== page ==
Turkey

Prison sentences for Turkish journalists

A court sentences Cumhuriyet editor Can Dündar (pictured, right) to five years and 10 months in prison, and Ankara bureau chief Erdem Gül (left) to five years in prison on charges of revealing state secrets, hours after a man shoots at Dündar, calling him a "traitor." Columnist Murat Belge stands trial on World Press Freedom day for allegedly insulting the president. Istanbul airport security officials prevent four international journalists from entering the country in a week.

Crackdown Chronicle: Week of May 22
Timeline: Erdoğan vs. the press

Özgür Öğret

Blog   |   Turkey

Turkey Crackdown Chronicle: Week of May 22

Turkish President Recep Tayyip Erdogan and Binali Yildirim, the new head of the ruling Justice and Development Party, pose for cameras at the presidential palace in Ankara, May 22, 2016. (Presidential Pool/AP)

Prison sentences for newspaper editors
Istanbul's 13th Court for Serious Crimes sentenced Eren Keskin and Reyhan Çapan, former editor and news editor, respectively, of the pro-Kurdish daily newspaper Özgür Gündem, to three years and nine months in prison each on charges of spreading terrorist propaganda, the newspaper reported today. Both are free, pending appeal. In the past month, dozens of journalists have taken turns symbolically acting as co-editors of the newspaper to protest the government's persistent judicial harassment of the daily and its editors.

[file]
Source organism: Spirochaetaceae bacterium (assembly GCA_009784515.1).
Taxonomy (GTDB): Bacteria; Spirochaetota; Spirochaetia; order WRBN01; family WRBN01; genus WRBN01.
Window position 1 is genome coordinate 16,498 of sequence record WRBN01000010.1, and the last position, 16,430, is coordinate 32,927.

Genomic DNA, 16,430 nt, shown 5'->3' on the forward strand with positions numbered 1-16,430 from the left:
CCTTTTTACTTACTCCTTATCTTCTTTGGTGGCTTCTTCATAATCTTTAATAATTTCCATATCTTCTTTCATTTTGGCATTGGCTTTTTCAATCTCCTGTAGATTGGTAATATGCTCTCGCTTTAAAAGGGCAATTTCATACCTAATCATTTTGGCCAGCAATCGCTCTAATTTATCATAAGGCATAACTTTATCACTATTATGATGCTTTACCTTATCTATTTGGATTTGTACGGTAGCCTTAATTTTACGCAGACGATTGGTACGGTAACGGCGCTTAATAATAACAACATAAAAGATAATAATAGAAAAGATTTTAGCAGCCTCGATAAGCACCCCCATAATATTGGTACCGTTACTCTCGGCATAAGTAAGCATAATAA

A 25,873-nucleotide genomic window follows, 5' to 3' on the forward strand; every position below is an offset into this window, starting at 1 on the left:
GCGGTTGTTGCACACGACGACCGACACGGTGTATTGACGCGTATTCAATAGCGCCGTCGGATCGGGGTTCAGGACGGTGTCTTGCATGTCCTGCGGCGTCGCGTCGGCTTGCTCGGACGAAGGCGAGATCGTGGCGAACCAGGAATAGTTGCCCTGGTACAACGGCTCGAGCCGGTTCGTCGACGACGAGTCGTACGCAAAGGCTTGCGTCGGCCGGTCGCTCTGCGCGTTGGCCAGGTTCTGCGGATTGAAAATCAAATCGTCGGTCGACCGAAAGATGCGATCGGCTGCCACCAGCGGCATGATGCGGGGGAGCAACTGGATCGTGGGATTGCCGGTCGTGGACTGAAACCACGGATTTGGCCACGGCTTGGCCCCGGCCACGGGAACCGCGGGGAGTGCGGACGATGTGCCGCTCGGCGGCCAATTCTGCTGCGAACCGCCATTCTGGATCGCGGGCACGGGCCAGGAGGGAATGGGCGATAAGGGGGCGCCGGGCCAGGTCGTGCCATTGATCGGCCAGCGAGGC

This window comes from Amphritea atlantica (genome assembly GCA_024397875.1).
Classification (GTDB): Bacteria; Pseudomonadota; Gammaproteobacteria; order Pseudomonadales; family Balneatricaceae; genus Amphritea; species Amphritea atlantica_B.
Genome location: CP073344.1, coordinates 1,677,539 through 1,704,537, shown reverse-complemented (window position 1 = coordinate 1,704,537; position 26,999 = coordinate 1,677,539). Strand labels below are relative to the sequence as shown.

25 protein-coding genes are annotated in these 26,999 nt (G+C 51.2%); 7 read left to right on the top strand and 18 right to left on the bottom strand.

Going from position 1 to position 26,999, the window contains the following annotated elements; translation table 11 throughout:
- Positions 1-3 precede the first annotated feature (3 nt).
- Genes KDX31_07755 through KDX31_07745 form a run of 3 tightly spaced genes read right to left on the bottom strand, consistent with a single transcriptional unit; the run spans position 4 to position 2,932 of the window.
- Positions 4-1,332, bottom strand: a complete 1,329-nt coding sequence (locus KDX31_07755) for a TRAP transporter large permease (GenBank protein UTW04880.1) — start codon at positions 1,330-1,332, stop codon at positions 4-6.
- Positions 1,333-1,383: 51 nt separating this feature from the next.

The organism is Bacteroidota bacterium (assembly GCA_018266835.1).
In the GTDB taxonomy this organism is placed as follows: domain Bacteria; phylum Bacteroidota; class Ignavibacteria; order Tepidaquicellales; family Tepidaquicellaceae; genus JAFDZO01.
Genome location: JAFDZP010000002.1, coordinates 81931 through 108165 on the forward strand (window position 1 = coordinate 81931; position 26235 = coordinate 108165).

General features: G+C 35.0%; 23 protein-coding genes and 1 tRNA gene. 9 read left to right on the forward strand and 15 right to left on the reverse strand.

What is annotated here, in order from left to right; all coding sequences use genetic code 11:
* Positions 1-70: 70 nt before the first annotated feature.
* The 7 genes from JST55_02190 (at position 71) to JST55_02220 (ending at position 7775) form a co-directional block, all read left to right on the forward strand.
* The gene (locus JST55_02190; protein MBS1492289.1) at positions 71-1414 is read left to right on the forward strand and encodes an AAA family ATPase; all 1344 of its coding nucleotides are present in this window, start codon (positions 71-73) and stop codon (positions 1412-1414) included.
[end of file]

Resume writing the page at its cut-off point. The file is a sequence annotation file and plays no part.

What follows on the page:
[May 27, 2016]

Alerts   |   Turkey

Turkish High Court denies journalist's petition for release from pretrial detention

Istanbul, May 18, 2016--The Committee to Protect Journalists today condemned a decision made Tuesday by Turkey's Constitutional Court to reject a petition for release by journalist Mehmet Baransu, who has been held in pretrial detention since March 2015 on charges of obtaining classified documents.

Blog   |   Turkey

Turkey Crackdown Chronicle: Week of May 15

Turkish President Recep Tayyip Erdoğan speaks to local officials at the presidential palace in Ankara, May 4, 2016. (Adem Altan/AFP)

Veteran columnist pleads 'not guilty' to charges of insulting Erdoğan
Veteran journalist Hasan Cemal, a columnist for the news website T24 and a founder of the news website P24, today pleaded not guilty to charges of insulting Turkish President Recep Tayyip Erdoğan at Istanbul's 12th Criminal Court of First Instance, T24 reported.

Blog   |   Turkey

Turkey Crackdown Chronicle: Week of May 8

Turkish President Recep Tayyip Erdoğan addresses local officials at his palace in Ankara on March 20, 2016. Erdoğan said Russian and U.S. arms were finding their way to Kurdish groups Turkey classes as terrorist organizations. (Murat Cetinmuhurdar/Pool/AP)

Police detain two men on suspicion of plotting attack on newspaper
Police detained two men suspected of planning to attack the printing house of leading pro-government daily Sabah today, the newspaper reported. According to Sabah, suspects Hasan K and Bahri T were on a motorcycle with no license plates, wearing two sets of clothes, one over another, and were in possession of masks, gloves, a shotgun, and five shells when police apprehended them near the newspaper's printing plant.